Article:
In general, folks with healthy immune systems can withstand a higher burden of bacteria in water. Of course, it would be best if we didn’t have to stratify in such ways and could ALL count on unpolluted water for our consumption, but the boiling recommendations across the board are usually made with the lowest common denominator in mind (see above).

        Nice pics darlin’. Have you ever tried adding in captions for those of us who are Portlandia-challenged? ;-}

        • cocktailhag says:

          I do like to play with captions, but I thought this time I could get away without them. Oops. Since the bridge, canyon, reservoir, and park are only a dozen blocks away (about halfway between my home of the last ten years and my home of the nine years previous), I feel like everybody should know where these places are; I’m the same with driving directions. FYI…. the boil order was withdrawn the following morning, and I’ve brushed my teeth a whole lot since then.

  3. Pedinska says:

    p.s. while we’ve not had any boiling recommendations around here that I’m aware of, we have had increasing levels of alerts regarding public beaches all over the state, including on Lake Erie, one of those large bodies of fresh water collectively known as The Great Lakes which are also reservoirs of fresh water for much of the midwest.

    Not so good progression.

  4. michlib says:

    Great pics, Hag. I was there for the ’09 ” practice run ” as it were. Our disinvestment in public infrastructure ( I remember St. Ronnie blabbing something about the gubmint being more concerned with arms control, not potholes ) is bearing such beautiful fruit ! How far away can privitized drinking water treatment be ?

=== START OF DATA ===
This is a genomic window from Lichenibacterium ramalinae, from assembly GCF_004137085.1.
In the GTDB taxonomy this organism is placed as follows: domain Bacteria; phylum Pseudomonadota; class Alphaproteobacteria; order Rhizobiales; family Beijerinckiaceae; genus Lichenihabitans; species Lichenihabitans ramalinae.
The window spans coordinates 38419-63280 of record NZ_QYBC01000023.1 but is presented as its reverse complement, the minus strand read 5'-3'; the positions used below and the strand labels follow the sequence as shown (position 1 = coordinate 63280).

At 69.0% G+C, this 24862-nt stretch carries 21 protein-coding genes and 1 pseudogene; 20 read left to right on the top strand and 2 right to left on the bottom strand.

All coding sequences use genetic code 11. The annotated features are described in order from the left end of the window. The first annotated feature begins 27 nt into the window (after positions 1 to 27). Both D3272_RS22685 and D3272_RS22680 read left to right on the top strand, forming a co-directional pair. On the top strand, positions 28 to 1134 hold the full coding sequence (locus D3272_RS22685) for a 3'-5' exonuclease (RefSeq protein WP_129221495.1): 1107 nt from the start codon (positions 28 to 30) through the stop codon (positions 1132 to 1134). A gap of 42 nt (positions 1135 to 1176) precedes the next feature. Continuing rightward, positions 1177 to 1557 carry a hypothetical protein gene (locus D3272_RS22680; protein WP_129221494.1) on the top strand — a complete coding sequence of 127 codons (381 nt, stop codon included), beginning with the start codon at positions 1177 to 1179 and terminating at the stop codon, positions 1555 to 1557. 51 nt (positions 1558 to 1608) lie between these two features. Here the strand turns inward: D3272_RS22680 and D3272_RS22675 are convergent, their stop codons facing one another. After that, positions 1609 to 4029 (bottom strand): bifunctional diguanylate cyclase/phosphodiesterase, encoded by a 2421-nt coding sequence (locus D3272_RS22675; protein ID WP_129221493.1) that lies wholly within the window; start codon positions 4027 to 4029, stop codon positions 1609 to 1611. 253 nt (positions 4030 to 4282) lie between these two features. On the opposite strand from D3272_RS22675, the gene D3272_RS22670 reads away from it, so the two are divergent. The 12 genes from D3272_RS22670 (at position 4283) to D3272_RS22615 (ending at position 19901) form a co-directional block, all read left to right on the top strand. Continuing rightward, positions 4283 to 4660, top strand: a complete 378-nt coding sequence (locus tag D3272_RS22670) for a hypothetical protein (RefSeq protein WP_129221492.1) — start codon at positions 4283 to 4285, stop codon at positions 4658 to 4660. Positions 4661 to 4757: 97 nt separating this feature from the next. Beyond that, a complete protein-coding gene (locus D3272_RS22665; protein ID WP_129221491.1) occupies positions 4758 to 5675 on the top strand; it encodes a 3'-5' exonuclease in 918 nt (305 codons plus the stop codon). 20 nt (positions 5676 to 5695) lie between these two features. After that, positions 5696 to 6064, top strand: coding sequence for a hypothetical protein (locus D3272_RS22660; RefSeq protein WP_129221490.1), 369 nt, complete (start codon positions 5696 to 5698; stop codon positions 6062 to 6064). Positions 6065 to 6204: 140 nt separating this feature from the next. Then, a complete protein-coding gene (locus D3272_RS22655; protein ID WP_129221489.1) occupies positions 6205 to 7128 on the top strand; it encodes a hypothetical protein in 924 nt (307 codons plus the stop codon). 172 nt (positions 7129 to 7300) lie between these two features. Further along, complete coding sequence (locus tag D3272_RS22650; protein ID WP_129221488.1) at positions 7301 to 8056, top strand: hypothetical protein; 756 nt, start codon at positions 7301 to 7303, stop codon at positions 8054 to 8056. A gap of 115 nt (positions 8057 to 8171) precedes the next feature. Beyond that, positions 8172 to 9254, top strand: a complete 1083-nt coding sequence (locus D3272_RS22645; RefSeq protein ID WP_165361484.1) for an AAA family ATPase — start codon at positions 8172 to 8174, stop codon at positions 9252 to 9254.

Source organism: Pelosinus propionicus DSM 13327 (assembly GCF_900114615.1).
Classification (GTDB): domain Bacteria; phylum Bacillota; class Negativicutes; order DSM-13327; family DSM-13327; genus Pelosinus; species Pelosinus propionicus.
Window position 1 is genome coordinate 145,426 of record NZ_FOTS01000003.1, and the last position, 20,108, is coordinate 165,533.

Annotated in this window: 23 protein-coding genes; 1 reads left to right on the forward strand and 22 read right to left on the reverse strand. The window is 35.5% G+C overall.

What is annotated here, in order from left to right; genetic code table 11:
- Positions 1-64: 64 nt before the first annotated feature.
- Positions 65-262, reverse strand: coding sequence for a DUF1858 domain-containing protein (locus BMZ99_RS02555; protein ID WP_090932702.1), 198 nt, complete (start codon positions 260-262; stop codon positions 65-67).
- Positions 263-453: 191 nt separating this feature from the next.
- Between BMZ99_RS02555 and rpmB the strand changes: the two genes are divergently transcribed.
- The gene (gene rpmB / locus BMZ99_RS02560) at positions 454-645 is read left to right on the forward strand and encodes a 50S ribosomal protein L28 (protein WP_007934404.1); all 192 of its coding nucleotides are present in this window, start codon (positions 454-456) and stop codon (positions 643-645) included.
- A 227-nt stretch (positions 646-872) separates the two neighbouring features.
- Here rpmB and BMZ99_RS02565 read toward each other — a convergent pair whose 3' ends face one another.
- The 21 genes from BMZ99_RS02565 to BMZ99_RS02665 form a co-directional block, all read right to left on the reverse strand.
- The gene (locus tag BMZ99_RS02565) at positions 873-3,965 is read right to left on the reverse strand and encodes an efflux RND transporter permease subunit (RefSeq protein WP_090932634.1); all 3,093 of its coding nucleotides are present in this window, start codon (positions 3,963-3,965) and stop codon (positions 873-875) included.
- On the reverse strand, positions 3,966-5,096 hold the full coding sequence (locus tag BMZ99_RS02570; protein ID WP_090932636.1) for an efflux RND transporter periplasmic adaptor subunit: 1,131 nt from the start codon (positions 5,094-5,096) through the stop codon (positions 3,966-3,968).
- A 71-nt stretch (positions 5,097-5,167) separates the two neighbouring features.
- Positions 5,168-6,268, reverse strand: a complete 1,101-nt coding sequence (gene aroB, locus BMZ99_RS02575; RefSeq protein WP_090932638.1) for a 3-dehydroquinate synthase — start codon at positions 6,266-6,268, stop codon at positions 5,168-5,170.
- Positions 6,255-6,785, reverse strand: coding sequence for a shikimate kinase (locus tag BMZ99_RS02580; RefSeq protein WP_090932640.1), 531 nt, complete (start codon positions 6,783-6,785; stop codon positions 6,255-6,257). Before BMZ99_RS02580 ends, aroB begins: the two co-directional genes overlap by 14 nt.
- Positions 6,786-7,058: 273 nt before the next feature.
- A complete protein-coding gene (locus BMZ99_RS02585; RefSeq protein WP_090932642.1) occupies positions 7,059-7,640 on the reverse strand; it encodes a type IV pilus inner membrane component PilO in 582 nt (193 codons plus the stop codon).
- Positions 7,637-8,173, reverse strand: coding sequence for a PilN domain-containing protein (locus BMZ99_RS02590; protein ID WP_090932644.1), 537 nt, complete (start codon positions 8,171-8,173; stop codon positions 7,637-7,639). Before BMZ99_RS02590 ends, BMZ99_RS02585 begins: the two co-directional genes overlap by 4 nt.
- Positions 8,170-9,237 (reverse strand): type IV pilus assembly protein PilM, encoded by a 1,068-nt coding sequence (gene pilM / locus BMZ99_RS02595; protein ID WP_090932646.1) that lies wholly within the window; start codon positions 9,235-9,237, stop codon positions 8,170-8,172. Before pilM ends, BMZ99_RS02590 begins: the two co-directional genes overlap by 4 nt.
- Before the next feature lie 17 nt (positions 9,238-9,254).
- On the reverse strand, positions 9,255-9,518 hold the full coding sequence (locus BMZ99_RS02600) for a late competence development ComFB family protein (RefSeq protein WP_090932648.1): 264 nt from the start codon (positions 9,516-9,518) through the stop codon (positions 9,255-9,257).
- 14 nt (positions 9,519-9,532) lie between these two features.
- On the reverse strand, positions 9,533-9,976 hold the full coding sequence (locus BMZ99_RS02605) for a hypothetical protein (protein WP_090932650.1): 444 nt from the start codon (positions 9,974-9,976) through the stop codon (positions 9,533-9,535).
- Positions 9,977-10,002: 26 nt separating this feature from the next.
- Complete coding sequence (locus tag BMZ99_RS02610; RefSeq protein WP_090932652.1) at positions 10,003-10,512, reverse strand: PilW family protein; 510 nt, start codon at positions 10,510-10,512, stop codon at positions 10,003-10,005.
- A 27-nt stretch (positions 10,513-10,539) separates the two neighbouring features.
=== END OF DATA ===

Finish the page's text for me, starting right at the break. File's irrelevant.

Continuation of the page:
5. When I lived in Seattle, I loved going down to Portland because it has a certain high-culture, earth-friendly feel to it.

    My daughter is majoring in sustainability at ASU. She recently told me that she plans to move to Portland after she graduates, stating three reasons; (1) Portland is rated as the most environmentally friendly major city in the nation, (2) Portland is extremely bike-friendly, and (3) Her college roommate lives there.

    Not sure if any of these reasons justify moving away from the beautiful Arizona desert, but I’ll certainly be visiting her often if she makes the move.

    I hope your water contamination problem is solved in a way that preserves the natural beauty of your city.

    • cocktailhag says:

      Yay, Portland! The good news is that your daughter will want to visit you all the time between November and, well, July 5. That first February can be particularly daunting for newcomers.
      And, from July 5 through Halloween, you can visit her to escape the heat. Sounds like a win-win.
      I look forward to giving you a tour around some time; CHNN World Headquarters is right in the middle of things.
      So far, the best proposals involve turning the existing reservoirs into fake reflecting pools, some with real reservoirs beneath, and some replaced by a mammoth underground one currently under construction beneath Powell Butte on the East side.
      Knowing Portland, that’s what will probably happen.
      But I did meet some Firebaggers at an FDL meetup who are against capping the reservoirs at all, because water exposed to sun requires much less chemical treatment than that stored underground.